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If I am not mistaken, you will be sensible, that though there are some desirable things to be met with in London preferable to any other place, yet, upon the whole, a quiet situation in the country, under one stated ministry, and in connection with one people, has the advantage. It is pleasant now and then to have opportunity of hearing a variety of preachers, but the best and greatest of them are no more than instruinents; some can please the ear better than others, but none can reach the heart any farther than the Lord is pleased to open it. This he showed you upon your first going up, and I doubt not but your disappointment did you more good than if you had heard with all the pleasure you expected.

The Lord was pleased to visit me with a slight illness in my late journey. I was far from well on the Tuesday, but supposed it owing to the fatigue of riding, and the heat of the weather; but the next day I was taken with a shivering, to which a fever succeeded. I was then near sixty miles from home. The Lord gave me much peace in my soul, and I was enabled to hope he would bring me safe home, in which I was not disappointed: and though I had the fever most part of the way, my journey was not unpleasant. He likewise strengthened me to preach twice on Sunday; and at night I found myself well, only very weary, and I have continued well ever since. I have reason to speak much of his goodness, and to kiss the rod, for it was sweetened with abundant mercies. I thought that had it been his pleasure I should have continued sick at Oxford, or even have died there, I had no objection. Though I had not that joy and sensible comfort which some are favoured with, yet I was quite free from pain, fear, and care, and felt myself sweetly composed to his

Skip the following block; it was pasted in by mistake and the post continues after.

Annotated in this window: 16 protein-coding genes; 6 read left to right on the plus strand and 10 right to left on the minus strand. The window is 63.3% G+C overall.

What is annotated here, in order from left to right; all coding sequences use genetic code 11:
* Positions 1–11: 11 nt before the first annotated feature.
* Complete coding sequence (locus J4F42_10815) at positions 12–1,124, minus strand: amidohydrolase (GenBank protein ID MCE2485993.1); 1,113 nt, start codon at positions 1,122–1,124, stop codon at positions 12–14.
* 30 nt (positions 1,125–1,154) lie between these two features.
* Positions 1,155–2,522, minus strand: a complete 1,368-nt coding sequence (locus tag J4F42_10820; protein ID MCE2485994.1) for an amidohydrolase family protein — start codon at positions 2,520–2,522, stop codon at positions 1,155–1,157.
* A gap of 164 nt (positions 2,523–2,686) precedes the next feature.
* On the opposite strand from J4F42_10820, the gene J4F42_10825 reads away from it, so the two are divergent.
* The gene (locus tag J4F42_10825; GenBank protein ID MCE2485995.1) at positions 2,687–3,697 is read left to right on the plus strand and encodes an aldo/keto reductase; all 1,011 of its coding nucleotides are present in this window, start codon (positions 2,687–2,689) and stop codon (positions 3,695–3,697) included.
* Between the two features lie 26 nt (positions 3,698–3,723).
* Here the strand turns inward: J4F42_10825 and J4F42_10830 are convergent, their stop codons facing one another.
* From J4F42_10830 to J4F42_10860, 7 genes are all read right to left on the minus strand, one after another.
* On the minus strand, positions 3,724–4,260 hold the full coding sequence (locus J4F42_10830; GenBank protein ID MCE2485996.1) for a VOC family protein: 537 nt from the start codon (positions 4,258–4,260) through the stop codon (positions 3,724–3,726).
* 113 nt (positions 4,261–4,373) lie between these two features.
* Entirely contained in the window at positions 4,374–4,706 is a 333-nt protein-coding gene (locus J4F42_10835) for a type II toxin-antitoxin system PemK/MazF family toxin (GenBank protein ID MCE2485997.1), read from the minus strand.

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will, whatever it might be. Thus he fulfils his promise in making our strength equal to our day; and every new trial gives us a new proof how happy it is to be enabled to put our trust in him.

I hope, in the midst of all your engagements, you find a little time to read his good word, and to wait at his mercy-seat. It is good for us to draw nigh to him.

. It is an honour that he permits us to pray; and we shall surely find he is a God hearing prayer. Endeavour to be diligent in the means; yet watch and strive against a legal spirit, which is always aiming to represent him as a hard master, watching, as it were, to take advantage of us. But it is far otherwise. His name is Love: he looks upon us with compassion; he knows our frame, and remembers that we are but dust; and when our infirmities prevail, he does not bid us despond, but reminds us that we have an Advocate with the Father, who is able to pity, to pardon, and to save to the uttermost. Think of the names and relations he bears. Does he not call himself a Saviour, a Shepherd, a Friend, and a Husband ? Has he not made known unto us his love, his blood, his righteousness, his promises, his power, and his grace, and all for our encouragement? Away then with all doubting, unbelieving thoughts; they will not only distress your heart, but weaken

hands. Take it for granted upon the warrant of his word, that you are his, and he is yours; that he has loved you with an everlasting love, and therefore in loving-kindness has drawn you to himself; that he will surely accomplish that which he has begun, and that nothing which can be named or thought of shall ever be able to separate you from him. This persuasion will give you strength for the battle; this is the shield which will quench the fiery darts of Satan; this is the helmet which the enemy cannot pierce. Whereas if we go forth doubting and fearing, and are afraid to trust any farther than we can feel, we are weak as water, and easily overcome. Be strong, therefore, not in yourself, but in the grace that is in Christ Jesus. Pray for me, and believe me to be,

your

Yours, &c.

LETTER III.

Alarch 14. I THINK

you